Java Card – A Foundation for the Future

As part of the 25 Year Anniversary celebrations, the JCF has produced an Infographic to demonstrate the unique benefits of the Java Card platform in providing secure solutions across converging industry segments.

To view the Infographic as a PDF, please click here.

ENISA Lead Certification Expert reflects on JCF longevity & future of Java Card

In the fourth interview of the 25th Anniversary series, Eric Vétillard, Lead Certification Expert at ENISA explains ENISA’s certification mandate and discuses how Java Card certification schemes are related to the ENISA scope. He also reflects on his time as the JCF Technical Committee (TC) Chairman and how it has shaped his career path since.

It’s been a while since you were the Technical Committee Chairman of the Java Card Forum. What have you been working on since then?

The last time I joined the Java Card Forum was when I was with Oracle; I was Product Manager for Java Card. I’ve had a few jobs since, that included a stint at NXP, where I stayed in touch with the JCF through present members like Christian Kirchstaetter [current Technical Committee chairman] and Alexandre Frey, but my focus was actually more on IoT processors and certification.

In 2019, I joined ENISA, the EU Cyber Security Agency, as a Certification Expert, so here I’ve been continuing the work I was actually doing at NXP – working on Cyber Security certification, but focusing more on a scheme on cloud services. So, this is not very close to Java Card, but thanks to my experience with Java Card and more generally with Secure Elements, I’ve also been involved in other schemes that we’re developing in ENISA on Common Criteria and also on 5G, where we’re also on the Embedded UICC. We’re working as a team, so it’s very nice to have this experience and it definitely helps.

What is ENISA doing with certification?

In 2019, the Cyber Security Act made ENISA a permanent agency in the EU and, maybe most importantly, assigned new tasks to the agency. One of these tasks is to design European Cyber Security certification schemes. Our role here is to prepare the schemes, in collaboration both with the industry and with the Member States. When we’re done with that, we’ll actually give these schemes to the Commission, who will derive an implementing Act and they become part of the EU law. 

The first scheme that ENISA worked with is called EUCC – it’s a European scheme for Common Criteria. This one should be quite important for the Java Card community, as most Java Card products are certified with Common Criteria. This scheme will of course be used by at least European chip and card developers, hopefully starting next year with the first certification activities. ENISA will also continue in helping and guiding through the deployment of this scheme and other schemes that we are working on.  

How are Java Card certification schemes related to the ENISA scope?

Java Card is not something that we explicitly talk about, but it often is in the background. For instance, many of the Java Card licencees are represented in our working groups on Common Criteria and 5G, and every time we consider examples of certified products, Java Card platforms are somehow cited. They are such an important component of the supply chain in smart cards’ Secure Elements. I’m also quite confident that some Java Card products will be among the first to be certified with both the EUCC and the EU5G – maybe we’ll be lucky enough to have a Java Card product being the first one to actually be certified.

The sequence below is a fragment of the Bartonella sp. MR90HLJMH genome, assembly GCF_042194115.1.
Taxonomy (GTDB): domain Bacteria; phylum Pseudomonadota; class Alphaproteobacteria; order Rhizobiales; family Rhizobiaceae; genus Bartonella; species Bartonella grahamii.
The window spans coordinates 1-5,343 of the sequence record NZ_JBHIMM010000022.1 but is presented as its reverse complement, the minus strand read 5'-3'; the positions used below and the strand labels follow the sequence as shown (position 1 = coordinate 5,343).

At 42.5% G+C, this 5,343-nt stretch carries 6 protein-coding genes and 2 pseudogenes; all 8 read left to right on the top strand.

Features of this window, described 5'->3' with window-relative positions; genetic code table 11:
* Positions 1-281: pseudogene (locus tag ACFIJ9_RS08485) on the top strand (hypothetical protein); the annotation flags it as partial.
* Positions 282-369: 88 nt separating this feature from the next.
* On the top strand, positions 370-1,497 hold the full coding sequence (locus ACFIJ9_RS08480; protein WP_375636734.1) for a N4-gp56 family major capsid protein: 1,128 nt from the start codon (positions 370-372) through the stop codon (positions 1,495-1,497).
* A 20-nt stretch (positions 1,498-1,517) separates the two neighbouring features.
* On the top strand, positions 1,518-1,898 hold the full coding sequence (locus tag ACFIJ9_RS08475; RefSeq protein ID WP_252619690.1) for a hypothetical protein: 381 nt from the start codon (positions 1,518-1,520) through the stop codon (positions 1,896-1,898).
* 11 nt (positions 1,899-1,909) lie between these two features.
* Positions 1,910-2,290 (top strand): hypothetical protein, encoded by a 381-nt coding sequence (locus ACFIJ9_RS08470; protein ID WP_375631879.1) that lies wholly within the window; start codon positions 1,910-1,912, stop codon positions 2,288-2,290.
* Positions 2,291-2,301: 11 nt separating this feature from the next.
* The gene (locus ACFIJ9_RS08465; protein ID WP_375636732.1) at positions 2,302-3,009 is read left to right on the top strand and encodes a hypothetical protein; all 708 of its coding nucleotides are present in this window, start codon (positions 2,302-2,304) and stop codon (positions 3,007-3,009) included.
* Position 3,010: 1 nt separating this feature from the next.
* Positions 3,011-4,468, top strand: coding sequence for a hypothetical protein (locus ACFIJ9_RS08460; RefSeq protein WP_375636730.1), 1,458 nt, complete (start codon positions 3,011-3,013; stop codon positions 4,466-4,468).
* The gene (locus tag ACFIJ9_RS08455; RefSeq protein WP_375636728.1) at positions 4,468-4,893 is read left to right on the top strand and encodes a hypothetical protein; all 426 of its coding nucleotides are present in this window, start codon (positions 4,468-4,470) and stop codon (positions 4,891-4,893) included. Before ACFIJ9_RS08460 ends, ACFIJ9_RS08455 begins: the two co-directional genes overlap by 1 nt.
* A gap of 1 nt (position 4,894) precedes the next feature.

Of course, with my work on cloud services, we are much further from Java Card and smart cards in general, but it’s interesting to see that there’s always some kind of a surprise reference that comes up every time we talk about access control or authentication. We rely on products, and these products rely on Java Card technology, so the link is indirect, but it’s always there, because the technology is so present everywhere. 

Do you miss the Java Card Forum?

Well, yes I do! I’m not missing the interactions, because my work includes many interactions with the industry, with governments…But the cloud community is very large – discussions have a tendency to grow political at some points. So, what I really miss here is also the lower profile of the Java Card Forum, where you have a limited number of members; most of them are not even known to the general public and what we’re working on still remains in the background, yet we’re collaborating on the design of a product that just about everyone on the planet is using. It’s like we have the impact, but with maybe less visibility. And when you’re actually working on defining the next version of a specification, it’s easier when you work like this – a little bit hidden, especially for the technical people. For the business people this is not always seen as positive!

I’m sometimes missing the excitement of the Java Card Forum’s early days, back in the 1990s, where we were designing the first versions and all our companies were still wondering whether this would work or not. Well, 25 years later and there are a number of Billions of cards being sold every year with Java Card – I guess that now they know the answer to that question and I am very happy to see that the Java Card Forum is still here and that the technology still remains dominant. There hasn’t been another technology coming along and replacing it, and it doesn’t look like this will happen in the near future. I think the Java Card Forum is definitely a nice adventure! 

View the interview in video format here